While having a Terms and Conditions agreement is not a legal requirement, having one can provide a business (and its customers) with a number of important benefits. So, while you don't technically need one, you will really, really want to have one.
This article will explain why every business should have a Terms and Conditions agreement on its website.
Our Free Terms and Conditions Generator is created to help you generate a professionally drafted agreement that can include various terms and conditions for your site and/or app.
- Start the Free Terms and Conditions Generator from our website.
- Select platforms where your Terms and Conditions will be used (website, app or both):
- Answer a few questions about your website or app information:
- Select the country:
- Answer a few questions about your business practices:
Enter your email address where you'd like to receive the new Free Terms and Conditions and click "Generate":
Once generated, you can copy and paste your Free Terms and Conditions agreement on your website or app or link to your hosted Free Terms and Conditions page.
What is a Terms and Conditions Agreement?
A Terms and Conditions agreement (T&C) is a public-facing online document where you have the opportunity to inform your users of the terms they must follow when using your site or service, as well as the conditions that surround that use. You can also use your T&C to help limit your legal liability for a variety of things.
For example, your T&C can inform users about restricted behaviors when using your website, about your right to terminate abusive accounts, and about restrictions of warranties on your products (if applicable).
Let's look at a few reasons why you do "need" a Terms and Conditions agreement on your website.
Set Your Own Rules With Terms and Conditions
Your Terms and Conditions can set out rules for people to follow when they use your site. This is particularly important when you have a member/subscriber section, or you allow people to post their own content or communicate with one another.
For example, you could set out rules saying users:
- Must not post anything that breaks the law
- Must not post anything that is abusive, grossly offensive, threatening or harmful to other users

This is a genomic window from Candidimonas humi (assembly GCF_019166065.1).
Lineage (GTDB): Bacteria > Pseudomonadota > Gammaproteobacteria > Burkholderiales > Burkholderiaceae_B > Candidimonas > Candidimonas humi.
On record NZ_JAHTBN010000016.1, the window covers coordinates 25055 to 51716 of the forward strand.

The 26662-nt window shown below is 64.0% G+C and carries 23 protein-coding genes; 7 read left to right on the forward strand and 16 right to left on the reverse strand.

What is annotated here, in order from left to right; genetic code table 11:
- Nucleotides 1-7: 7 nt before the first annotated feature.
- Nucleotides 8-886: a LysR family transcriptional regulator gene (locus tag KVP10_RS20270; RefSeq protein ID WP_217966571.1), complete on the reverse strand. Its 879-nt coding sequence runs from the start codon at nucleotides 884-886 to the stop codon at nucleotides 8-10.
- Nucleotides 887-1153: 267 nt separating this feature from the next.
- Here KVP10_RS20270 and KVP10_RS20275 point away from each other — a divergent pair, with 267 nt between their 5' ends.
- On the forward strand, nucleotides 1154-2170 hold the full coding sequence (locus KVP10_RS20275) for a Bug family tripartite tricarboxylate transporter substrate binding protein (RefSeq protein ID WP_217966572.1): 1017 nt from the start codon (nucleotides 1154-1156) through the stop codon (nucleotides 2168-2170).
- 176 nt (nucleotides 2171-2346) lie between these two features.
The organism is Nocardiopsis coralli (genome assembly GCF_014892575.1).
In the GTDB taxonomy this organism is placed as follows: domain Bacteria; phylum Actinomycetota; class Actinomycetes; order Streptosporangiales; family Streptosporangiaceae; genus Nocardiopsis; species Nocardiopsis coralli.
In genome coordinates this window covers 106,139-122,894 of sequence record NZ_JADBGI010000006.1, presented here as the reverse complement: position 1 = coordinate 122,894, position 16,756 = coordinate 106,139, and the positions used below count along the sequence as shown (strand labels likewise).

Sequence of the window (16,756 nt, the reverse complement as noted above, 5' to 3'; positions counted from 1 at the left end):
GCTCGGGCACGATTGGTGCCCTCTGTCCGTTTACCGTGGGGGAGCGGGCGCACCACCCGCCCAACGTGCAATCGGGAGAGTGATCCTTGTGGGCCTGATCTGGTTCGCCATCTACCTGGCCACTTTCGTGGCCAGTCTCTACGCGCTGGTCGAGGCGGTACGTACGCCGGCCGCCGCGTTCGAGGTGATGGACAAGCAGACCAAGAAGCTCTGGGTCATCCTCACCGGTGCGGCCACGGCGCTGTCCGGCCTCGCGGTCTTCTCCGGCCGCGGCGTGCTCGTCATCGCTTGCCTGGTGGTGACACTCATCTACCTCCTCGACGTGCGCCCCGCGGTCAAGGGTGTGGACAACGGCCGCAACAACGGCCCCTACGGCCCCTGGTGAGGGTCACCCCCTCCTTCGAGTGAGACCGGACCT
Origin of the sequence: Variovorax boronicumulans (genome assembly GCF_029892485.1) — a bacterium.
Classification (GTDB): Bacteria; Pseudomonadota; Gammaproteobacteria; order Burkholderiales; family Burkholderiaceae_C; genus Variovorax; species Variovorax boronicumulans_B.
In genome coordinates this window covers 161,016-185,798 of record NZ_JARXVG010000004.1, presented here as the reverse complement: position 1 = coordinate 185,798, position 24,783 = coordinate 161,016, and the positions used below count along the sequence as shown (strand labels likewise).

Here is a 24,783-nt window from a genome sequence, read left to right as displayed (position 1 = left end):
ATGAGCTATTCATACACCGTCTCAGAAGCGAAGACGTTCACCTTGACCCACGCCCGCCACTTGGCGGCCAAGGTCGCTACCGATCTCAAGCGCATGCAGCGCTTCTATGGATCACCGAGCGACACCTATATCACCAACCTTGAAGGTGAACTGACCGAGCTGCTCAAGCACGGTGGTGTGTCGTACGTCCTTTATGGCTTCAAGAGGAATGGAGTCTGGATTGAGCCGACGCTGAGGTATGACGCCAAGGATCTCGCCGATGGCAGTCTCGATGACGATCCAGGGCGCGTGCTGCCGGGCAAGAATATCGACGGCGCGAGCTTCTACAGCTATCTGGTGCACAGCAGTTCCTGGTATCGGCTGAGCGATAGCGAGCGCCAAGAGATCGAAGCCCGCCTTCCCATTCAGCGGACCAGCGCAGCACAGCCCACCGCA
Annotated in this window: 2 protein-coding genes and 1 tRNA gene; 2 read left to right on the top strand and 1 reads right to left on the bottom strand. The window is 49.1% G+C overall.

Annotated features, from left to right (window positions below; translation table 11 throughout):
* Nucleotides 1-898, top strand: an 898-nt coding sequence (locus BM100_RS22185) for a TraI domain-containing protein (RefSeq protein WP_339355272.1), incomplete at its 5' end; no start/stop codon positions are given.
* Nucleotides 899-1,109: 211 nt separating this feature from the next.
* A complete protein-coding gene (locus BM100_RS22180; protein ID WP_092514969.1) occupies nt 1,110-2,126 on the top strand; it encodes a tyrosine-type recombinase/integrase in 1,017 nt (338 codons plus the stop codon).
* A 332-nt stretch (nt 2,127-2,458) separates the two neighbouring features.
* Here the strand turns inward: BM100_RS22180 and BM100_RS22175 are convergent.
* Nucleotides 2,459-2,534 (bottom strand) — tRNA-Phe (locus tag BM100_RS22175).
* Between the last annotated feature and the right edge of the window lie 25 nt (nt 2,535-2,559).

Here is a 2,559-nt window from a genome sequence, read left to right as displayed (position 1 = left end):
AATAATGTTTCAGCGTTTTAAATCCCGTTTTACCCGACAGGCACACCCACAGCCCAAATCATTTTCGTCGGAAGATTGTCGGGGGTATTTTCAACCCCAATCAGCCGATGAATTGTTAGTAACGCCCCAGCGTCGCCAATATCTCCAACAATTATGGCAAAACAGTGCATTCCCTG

- Must not do or post anything that could damage your system or other users' devices, such as malware
- Must post under their own name only
- Must only post using one account
You can also spell out the consequences for breaking the rules. These could include:
- The violativer content being deleted
- A warning system such as "strikes" against the user
- A temporary ban on using the site or from specific activities on the site such as posting material
- A permanent ban from the site or particular sections and features
- Legal action or being reported to law enforcement authorities
PlayStation Network explains that it may suspend players who breach its terms:
Publishing such rules won't guarantee people will follow them, but it will likely reduce rulebreaking. In some cases, users may not have realized particular actions were not allowed. In other cases, knowing the potential consequences may be a deterrence.
You may want to keep the option to close a user's account permanently. Depending on your site setup, this could mean they lose the ability to use certain features or post material, or they lose the material to access parts of your site altogether.
Doing this creates the risk that the user will complain, challenge your action or even try to make a legal claim against you, particularly if you charge for premium features or content.
Note that clearly setting out in your T&C that you have and maintain the right to suspend or close user accounts is important so users won't be able to complain or challenge it if you do close an account.
In this part of your T&C, you should clearly explain the following:
- The circumstances in which you can or may suspend or close an account